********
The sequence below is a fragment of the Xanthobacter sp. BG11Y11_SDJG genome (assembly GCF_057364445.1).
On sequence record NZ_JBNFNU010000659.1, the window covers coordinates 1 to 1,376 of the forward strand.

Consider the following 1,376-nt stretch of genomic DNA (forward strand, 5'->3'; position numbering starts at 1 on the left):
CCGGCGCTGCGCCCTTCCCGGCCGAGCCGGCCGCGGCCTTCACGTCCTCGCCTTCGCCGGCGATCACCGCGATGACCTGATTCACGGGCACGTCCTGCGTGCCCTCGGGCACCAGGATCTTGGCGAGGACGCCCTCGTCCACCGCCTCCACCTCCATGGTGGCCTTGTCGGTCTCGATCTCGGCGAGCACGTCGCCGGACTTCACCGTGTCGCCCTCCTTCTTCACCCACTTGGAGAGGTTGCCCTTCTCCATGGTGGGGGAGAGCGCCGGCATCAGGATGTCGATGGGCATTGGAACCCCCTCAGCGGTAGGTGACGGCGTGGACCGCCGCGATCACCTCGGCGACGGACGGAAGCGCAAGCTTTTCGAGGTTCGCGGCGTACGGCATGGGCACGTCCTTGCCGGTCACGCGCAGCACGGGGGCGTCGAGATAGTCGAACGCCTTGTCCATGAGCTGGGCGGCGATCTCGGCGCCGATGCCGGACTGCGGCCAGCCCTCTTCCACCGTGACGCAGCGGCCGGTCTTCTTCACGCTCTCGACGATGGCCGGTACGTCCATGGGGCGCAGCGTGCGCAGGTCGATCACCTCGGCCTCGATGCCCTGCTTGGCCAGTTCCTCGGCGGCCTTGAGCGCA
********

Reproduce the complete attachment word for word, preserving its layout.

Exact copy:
The sequence below is a fragment of the Xanthobacter sp. BG11Y11_SDJG genome (assembly GCF_057364445.1).
On sequence record NZ_JBNFNU010000659.1, the window covers coordinates 1 to 1,376 of the forward strand.

Consider the following 1,376-nt stretch of genomic DNA (forward strand, 5'->3'; position numbering starts at 1 on the left):
CCGGCGCTGCGCCCTTCCCGGCCGAGCCGGCCGCGGCCTTCACGTCCTCGCCTTCGCCGGCGATCACCGCGATGACCTGATTCACGGGCACGTCCTGCGTGCCCTCGGGCACCAGGATCTTGGCGAGGACGCCCTCGTCCACCGCCTCCACCTCCATGGTGGCCTTGTCGGTCTCGATCTCGGCGAGCACGTCGCCGGACTTCACCGTGTCGCCCTCCTTCTTCACCCACTTGGAGAGGTTGCCCTTCTCCATGGTGGGGGAGAGCGCCGGCATCAGGATGTCGATGGGCATTGGAACCCCCTCAGCGGTAGGTGACGGCGTGGACCGCCGCGATCACCTCGGCGACGGACGGAAGCGCAAGCTTTTCGAGGTTCGCGGCGTACGGCATGGGCACGTCCTTGCCGGTCACGCGCAGCACGGGGGCGTCGAGATAGTCGAACGCCTTGTCCATGAGCTGGGCGGCGATCTCGGCGCCGATGCCGGACTGCGGCCAGCCCTCTTCCACCGTGACGCAGCGGCCGGTCTTCTTCACGCTCTCGACGATGGCCGGTACGTCCATGGGGCGCAGCGTGCGCAGGTCGATCACCTCGGCCTCGATGCCCTGCTTGGCCAGTTCCTCGGCGGCCTTGAGCGCA